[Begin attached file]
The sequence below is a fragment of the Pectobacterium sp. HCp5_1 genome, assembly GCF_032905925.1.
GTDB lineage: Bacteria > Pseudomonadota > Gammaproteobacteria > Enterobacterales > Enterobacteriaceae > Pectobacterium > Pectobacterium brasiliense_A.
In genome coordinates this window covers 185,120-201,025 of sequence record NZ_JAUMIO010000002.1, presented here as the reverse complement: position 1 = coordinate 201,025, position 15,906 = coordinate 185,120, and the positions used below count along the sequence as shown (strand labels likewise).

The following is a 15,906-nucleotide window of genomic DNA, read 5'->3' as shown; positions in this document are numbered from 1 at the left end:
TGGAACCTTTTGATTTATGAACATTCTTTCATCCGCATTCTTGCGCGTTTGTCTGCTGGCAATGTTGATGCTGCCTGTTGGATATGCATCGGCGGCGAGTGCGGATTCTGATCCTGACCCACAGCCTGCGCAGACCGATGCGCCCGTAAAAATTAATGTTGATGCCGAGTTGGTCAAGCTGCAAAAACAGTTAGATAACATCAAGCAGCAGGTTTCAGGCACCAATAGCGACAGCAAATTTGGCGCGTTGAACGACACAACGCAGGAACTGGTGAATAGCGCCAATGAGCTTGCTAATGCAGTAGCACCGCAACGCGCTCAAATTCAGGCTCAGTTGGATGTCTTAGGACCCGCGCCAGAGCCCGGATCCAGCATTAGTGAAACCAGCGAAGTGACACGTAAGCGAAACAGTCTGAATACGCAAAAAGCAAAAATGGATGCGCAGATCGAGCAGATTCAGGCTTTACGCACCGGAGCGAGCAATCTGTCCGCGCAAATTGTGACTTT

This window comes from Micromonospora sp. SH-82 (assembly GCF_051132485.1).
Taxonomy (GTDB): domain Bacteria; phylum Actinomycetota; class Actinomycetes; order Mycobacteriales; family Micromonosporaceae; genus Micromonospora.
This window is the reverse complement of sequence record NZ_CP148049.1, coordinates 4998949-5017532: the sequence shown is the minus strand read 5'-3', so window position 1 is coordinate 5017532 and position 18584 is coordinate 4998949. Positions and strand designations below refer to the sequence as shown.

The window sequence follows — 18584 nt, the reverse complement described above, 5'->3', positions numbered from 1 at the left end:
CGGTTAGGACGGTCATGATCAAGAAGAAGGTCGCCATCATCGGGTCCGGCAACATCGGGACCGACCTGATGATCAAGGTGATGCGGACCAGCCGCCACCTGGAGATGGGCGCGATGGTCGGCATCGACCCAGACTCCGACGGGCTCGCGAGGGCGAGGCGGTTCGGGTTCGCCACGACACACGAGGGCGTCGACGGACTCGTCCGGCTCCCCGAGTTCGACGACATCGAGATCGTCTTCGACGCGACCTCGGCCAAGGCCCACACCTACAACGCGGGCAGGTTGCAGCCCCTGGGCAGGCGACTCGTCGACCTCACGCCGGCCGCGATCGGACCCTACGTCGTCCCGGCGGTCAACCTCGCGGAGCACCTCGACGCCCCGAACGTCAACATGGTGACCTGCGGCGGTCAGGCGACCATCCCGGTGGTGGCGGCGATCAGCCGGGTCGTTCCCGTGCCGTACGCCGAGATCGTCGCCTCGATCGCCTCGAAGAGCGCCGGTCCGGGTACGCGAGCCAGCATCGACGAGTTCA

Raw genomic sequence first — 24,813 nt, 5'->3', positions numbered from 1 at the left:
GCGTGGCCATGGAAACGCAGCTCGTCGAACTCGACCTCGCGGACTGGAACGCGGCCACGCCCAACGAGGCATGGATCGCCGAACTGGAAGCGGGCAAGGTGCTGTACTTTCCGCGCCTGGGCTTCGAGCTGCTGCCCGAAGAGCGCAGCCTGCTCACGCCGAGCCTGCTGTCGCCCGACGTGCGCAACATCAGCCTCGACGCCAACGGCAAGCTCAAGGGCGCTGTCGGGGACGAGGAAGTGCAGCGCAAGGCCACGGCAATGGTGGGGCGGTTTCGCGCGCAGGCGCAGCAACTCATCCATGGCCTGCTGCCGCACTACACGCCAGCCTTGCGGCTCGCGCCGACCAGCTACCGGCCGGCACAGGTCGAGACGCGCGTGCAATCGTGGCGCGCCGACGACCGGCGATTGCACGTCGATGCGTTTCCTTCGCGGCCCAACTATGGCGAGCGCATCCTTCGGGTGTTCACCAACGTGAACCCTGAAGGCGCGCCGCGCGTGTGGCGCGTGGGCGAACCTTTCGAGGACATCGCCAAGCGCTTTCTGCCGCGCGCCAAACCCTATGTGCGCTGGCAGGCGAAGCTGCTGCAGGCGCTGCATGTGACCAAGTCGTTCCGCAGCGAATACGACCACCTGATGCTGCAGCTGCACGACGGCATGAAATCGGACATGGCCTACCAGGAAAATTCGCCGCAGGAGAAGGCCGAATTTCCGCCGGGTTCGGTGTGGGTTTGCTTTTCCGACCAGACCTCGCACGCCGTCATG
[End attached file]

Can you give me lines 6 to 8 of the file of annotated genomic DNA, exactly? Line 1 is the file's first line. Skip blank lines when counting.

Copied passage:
This window comes from Micromonospora sp. SH-82 (assembly GCF_051132485.1).
Taxonomy (GTDB): domain Bacteria; phylum Actinomycetota; class Actinomycetes; order Mycobacteriales; family Micromonosporaceae; genus Micromonospora.
This window is the reverse complement of sequence record NZ_CP148049.1, coordinates 4998949-5017532: the sequence shown is the minus strand read 5'-3', so window position 1 is coordinate 5017532 and position 18584 is coordinate 4998949. Positions and strand designations below refer to the sequence as shown.